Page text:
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Renowned architect receiving prestigious Pritzker Prize questions his industry's impact


Notice: Transcripts are machine and human generated and lightly edited for accuracy. They may contain errors.

Geoff Bennett: David Chipperfield is one of the world's most prolific architects, with buildings all around the world. And, today, the British architect was awarded his profession's most distinguished honor, the Pritzker Prize.

Jeffrey Brown spoke to him for our arts and culture series, Canvas.

Jeffrey Brown: David Chipperfield has designed museums, in addition to the St. Louis Art Museum, the Turner Contemporary in the U.K., the James Simon Gallery in Berlin, civic buildings, retail stores, apartment houses, more than 100 built works over four decades, and an espresso maker.

He's less known for a signature look or style than for work that responds to specific places and needs.

David Chipperfield, 2023 Pritzker Prize Winner: I would hope that there's a certain consistency of approach and a certain consistency of process and ethos in our work. But I am very concerned that buildings are of their location more than of their author.

The important thing is to make a building for Mexico City or Des Moines, Iowa, or Berlin. It shouldn't be an obsessive idea that it's a recognizable signa, signature building. That's reducing architecture to becoming a sort of product and object.

Jeffrey Brown: I saw an interview where you said: "As I get older, I am much less interested in architecture, per se. I'm more interested in the societal issues of architecture."

What does that mean?

David Chipperfield: I suppose, putting it very bluntly, as architects, we are very concerned, of course, with our products, you know, what -- the buildings we make.

We can see them as, in a way, sculptures. We can see them for their physical and creative qualities. But we also should be seeing them for their societal worth and their purpose. And there's a lot of mismatching in that. So, I think I'm increasingly concerned with what architecture is for and in what ways we build our cities and how useful or useless architecture is for the general public.

Jeffrey Brown: One unusual aspect of his work, transforming older buildings, preserving what holds history and beauty, while adapting them for today.

Among these, in Berlin, the 19th century Neues Museum, left devastated during World War II, given a new life by Chipperfield in 2009, and, completely different, the refurbishment of what's considered a 20th century masterwork, by Mies van der Rohe, the new National Gallery, and, in Venice, a recent restoration of a building that dates to the 16th century.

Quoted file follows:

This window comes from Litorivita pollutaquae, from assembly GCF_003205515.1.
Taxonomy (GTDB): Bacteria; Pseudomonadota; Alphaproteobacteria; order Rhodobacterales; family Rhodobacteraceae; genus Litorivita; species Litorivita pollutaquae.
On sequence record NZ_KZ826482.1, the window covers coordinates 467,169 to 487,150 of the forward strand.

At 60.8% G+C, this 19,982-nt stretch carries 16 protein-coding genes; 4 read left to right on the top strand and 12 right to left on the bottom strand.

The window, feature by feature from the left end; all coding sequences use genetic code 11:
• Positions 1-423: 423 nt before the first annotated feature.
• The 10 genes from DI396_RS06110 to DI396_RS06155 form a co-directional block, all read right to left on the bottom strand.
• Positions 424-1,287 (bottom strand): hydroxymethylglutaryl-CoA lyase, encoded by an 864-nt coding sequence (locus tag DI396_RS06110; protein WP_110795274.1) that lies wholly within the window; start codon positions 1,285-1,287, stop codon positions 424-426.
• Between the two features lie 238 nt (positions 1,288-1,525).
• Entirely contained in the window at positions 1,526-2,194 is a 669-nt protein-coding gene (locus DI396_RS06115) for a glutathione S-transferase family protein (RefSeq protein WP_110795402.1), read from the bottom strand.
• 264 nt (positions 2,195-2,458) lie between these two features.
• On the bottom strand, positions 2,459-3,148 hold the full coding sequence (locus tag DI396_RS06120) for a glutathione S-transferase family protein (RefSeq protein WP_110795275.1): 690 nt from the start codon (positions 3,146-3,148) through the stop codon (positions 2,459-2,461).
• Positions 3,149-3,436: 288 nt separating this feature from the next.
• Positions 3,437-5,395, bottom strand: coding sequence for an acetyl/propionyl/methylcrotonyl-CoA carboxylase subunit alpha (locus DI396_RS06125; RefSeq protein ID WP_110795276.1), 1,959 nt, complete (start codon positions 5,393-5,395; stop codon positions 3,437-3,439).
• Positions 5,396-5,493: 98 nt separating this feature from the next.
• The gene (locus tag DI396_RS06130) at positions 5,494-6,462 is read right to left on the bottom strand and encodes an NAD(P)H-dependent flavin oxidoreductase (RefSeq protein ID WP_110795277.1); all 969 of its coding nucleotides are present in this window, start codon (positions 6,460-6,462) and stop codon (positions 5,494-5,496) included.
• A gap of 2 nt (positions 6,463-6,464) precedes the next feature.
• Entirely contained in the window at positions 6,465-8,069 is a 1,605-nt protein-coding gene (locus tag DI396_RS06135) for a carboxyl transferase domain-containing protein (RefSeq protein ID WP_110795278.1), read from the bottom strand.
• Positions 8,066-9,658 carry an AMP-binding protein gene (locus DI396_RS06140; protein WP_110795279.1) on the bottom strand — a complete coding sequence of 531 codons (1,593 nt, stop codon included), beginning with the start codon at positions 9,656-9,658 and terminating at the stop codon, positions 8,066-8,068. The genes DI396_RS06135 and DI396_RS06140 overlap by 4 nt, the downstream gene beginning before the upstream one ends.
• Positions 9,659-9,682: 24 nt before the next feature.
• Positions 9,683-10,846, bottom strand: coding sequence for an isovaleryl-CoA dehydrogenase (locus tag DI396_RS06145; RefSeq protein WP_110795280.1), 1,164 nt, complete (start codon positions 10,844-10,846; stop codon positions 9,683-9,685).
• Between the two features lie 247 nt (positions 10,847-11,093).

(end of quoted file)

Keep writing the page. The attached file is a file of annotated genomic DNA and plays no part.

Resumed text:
It's a challenge he believes his profession must embrace, rather than focusing so much on the new.

David Chipperfield: From a sustainability perspective and a resource perspective, we will be working much more with existing buildings, not just monumental ones, and not just the obviously significant ones. But I think we are going to change our attitude towards the reuse and the refurbishment and the refitting of more ordinary buildings.

And I think this will be a big shift in the next 10 years.

Jeffrey Brown: Does that require a shift in thinking among architects and your profession?

David Chipperfield: I think it does. I think it makes a big shift.

And I think it's challenging, but also, I believe, quite rewarding. There is something very collaborative about restoration projects. And I believe that that's very important for the profession to embrace. And I think it's a way back for my profession to become slightly more useful to society, where we're sort of seen to be artistic at the best and commercial at the worst.

We haven't quite made up our minds whether were profiteers or artists. I believe that architects, we have all been trained to believe that we can help build better cities, we can build better places, and that that's the basis of quality of life.

Jeffrey Brown: What do you think is most important now for the health of our cities today and what architects can bring to it?

David Chipperfield: The most obvious is environmental crisis, global warming, and the fact that we're going to have to be more clever about how we use resources.

The construction industry contributes an enormous amount of damage to our environment. So, we have to think about how we might mitigate that, limit that, and address that. And the second existential crisis is social inequality, and, again, cities and where we live contribute or compensate for inequality.

They exaggerate or they level up, to some degree. So, again, I think, as architects, we should be provoking and encouraging politicians and our society at large to take more care about the cities we live in, not just the rich bits and the glamorous bits, not just the shopping centers, but where people live.

And I believe that the reflection that we have all been able to make or being forced to make over these last years with COVID, staying at home much more work being in our locality much more, I think, has -- and being with our families much more, has reminded us of these simple facts.

Jeffrey Brown: David Chipperfield is now working on what could be his biggest project in Galicia in the northwest of Spain, where he's created a foundation to help plan and develop the region's long-term economy and environmental sustainability.

For the "PBS NewsHour," I'm Jeffrey Brown.

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